Ornamental Turning
Tuesday, January 20, 2015

Though we’re best known for our machinery and equipment that is suited for industrial settings, not all lathes are created equal. Some aren’t meant for industrial settings. We know, that seems strange since there are plenty of full-sized and oversized lathes for just that reason. But, as we’ve been experts in the business for over 30 years, we’ve seen it all, even including devices such as the rose engine lathe.

There are numerous different classes of lathes, depending on what parts they have or what they’re designed to do. So, at first glance, it may seem like a rose engine lathe has an engine made out of roses. Maybe if you have a vivid imagination it could be, but it’s not that way in real life. A rose engine lathe is specifically a type of geometric lathe. (For those of you who aren’t knowledgeable on lathes, a geometric lathe is used to make ornamental patterns.) But this leads to the question, what makes a rose engine lathe different than another geometric lathe?

Part of this lathe’s name comes from the patterns that can be mounted on the spindle. Rosettes or cams with other patterns are mounted on the spindle to create decorative items in those patterns. Pretty straightforward, right? But simply because this lathe uses rosettes doesn’t mean it is limited to making floral patterns. Besides rosettes, other patterns, such as geometric patterns, intricate lines or symmetrical patterns, can all be made from mounting such patterns onto the rose engine lathe.

Another significant factor of the rose engine lathe that sets it apart from industrial-use lathes is that the headstock is hinged in a rose engine lathe. What does this mean exactly? During a process called rocking, the headstock pivots back and forth and that pivoting is controlled by a person. This is what makes a rose engine lathe unique: the rocking a rose engine lathe does is what enables it to draw — so to say — intricate patterns.

The patterns a rose engine lathe can create are sometimes so complex and delicate, they have been compared to what a Spirograph does. If a Spirograph was before your time, or if you didn’t have the chance to own one, it is a toy that allowed one to draw geometric shapes and patterns with the aid of a ring that had gear teeth both on its inside and outside frames. Different circles could be placed inside or outside the rings and each circle created a different pattern when one drew in a circular motion. While the Spirograph is a toy that both children and adults can enjoy, a rose engine lathe is best left to adults who know the proper safety precautions.  

It isn’t just industrial turning or CNC machining that require lathes. Ornamental turning that calls for exact measurements and precision can also require a lathe. For small items and decorative pieces, you wouldn’t want the world’s largest lathe to handle that job. The rose engine lathe may seem bizarre compared to its industrial counterparts, but doorknobs, compact mirrors and watch backs have all seen how powerful a rose engine lathe can be.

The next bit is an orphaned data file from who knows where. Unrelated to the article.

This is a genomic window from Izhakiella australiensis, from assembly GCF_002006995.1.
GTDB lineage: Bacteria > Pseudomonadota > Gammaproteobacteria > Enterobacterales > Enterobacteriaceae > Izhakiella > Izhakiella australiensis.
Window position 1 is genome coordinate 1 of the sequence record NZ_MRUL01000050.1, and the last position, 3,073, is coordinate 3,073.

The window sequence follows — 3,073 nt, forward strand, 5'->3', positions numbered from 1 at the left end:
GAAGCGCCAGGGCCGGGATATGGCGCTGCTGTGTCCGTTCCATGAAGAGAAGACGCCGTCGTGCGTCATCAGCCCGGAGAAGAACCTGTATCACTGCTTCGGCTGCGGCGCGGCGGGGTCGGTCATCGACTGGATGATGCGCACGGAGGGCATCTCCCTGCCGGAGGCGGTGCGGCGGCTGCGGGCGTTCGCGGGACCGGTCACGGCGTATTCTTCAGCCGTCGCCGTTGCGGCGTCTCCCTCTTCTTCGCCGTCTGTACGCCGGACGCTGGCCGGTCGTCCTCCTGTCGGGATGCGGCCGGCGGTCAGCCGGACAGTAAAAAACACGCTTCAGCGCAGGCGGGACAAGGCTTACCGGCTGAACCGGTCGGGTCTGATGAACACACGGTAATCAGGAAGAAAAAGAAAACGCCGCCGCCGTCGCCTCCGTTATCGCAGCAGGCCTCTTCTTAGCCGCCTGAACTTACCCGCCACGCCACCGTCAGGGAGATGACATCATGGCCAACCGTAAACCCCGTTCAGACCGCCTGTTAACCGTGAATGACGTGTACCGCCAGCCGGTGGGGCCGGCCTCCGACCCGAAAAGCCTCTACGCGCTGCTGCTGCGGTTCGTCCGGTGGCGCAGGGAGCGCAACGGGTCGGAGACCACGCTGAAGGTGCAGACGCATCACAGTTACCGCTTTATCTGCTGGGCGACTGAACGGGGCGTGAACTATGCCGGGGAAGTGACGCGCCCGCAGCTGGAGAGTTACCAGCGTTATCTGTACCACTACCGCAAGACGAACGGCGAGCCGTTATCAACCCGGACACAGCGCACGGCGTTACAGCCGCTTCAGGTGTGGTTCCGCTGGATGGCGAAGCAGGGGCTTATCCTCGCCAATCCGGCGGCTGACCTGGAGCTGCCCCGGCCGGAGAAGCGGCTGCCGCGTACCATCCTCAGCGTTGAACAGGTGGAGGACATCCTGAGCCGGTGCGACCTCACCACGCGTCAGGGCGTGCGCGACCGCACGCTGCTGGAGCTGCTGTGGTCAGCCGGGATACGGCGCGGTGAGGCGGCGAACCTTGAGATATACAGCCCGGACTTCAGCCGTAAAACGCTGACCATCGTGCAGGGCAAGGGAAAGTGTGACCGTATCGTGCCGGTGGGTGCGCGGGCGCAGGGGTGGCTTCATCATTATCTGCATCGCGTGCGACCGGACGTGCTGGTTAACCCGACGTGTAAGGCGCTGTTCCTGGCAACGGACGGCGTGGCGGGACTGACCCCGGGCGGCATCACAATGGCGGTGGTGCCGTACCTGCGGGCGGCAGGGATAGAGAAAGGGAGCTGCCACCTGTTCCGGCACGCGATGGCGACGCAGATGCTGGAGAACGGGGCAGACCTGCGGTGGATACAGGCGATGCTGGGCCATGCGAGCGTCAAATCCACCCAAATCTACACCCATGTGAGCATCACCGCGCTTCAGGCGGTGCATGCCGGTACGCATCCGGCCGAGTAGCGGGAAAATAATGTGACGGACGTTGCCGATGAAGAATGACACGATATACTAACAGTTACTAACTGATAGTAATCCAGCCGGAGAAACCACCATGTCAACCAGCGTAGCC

Blog Categories

  • General Interest
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    • 02/19/2019 - Lining Your Spindles for Bette
    • 01/22/2019 - Selecting the Right Bar Feeder
    • 12/18/2018 - Benefits of CNC manufacturing
    • 11/20/2018 - Lathe Machine Accessories and
    • 10/23/2018 - What is Chamfering and How Doe
    • 09/18/2018 - Why Gears Need to be Chamfered
    • 08/21/2018 - How to Assess What Bar Feeder
    • 07/24/2018 - Increase Your CNC Machining Pr
    • 06/19/2018 - Machines You Would Need for Me
    • 05/22/2018 - Quality Parts: 5 Benefits to y
    • 04/17/2018 - 3 Type of Metal Fabrication To
    • 03/16/2018 - Learning about Lathing Machine
    • 02/16/2018 - Why CNC Machining is Important
    • 01/26/2018 - Step By Step Guide For Easy Sp
    • 08/15/2017 - Fully Automatic Chamfering Mac
    • 07/05/2017 - Chamfering: Manual vs. Automat
    • 05/23/2017 - The Mother of Machine Tools –
    • 04/17/2017 - The Mother of Machine Tools –
    • 12/17/2016 - DIY Spindle Liners
    • 11/05/2016 - Spindle Liners: Steel or Ureth
    • 07/23/2016 - Quick-Change Workholding Syste
    • 06/23/2016 - The Best Spindle Liners
    • 05/12/2016 - Apps for CNC Machining
    • 03/15/2016 - T-Rex Spindle Crushes Industry
    • 10/13/2015 - From Hand Tool to Simple Machi
    • 05/11/2015 - Bevel and Chamfer: What’s the
    • 04/24/2015 - What’s In A Name: The Definiti
    • 03/17/2015 - A Brief History of Geometric L
    • 02/10/2015 - 3-D: Not Just for Printers Any
    • 01/20/2015 - Ornamental Turning
    • 12/09/2014 - Informative Machinist Blogs
    • 11/20/2014 - The Ins and Outs of Being a Ma
    • 10/23/2014 - Bow Lathes Before Power
    • 09/10/2014 - World Record: The World’s Larg
    • 08/18/2014 - Lathes: Not Just for Heavy Ind
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    • 06/12/2014 - A Brief History of the Lathe
    • 05/25/2014 - The History of Lathing: Ancien
    • 04/02/2014 - Useful Apps for Machinists and
    • 03/18/2014 - The Basics of Spindle Liners
  • Historical Turning

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I just wanted to thank JF Berns (as a whole) and Rob Elmlinger. I have dealt with JF Berns multiple times over the years.  You guys always pull me out of the fire and get me back running. All any of us have is our service to offer people and you guys are great at it!!! Thanks!!!

Darin Atkinson / Atkinson International Inc.



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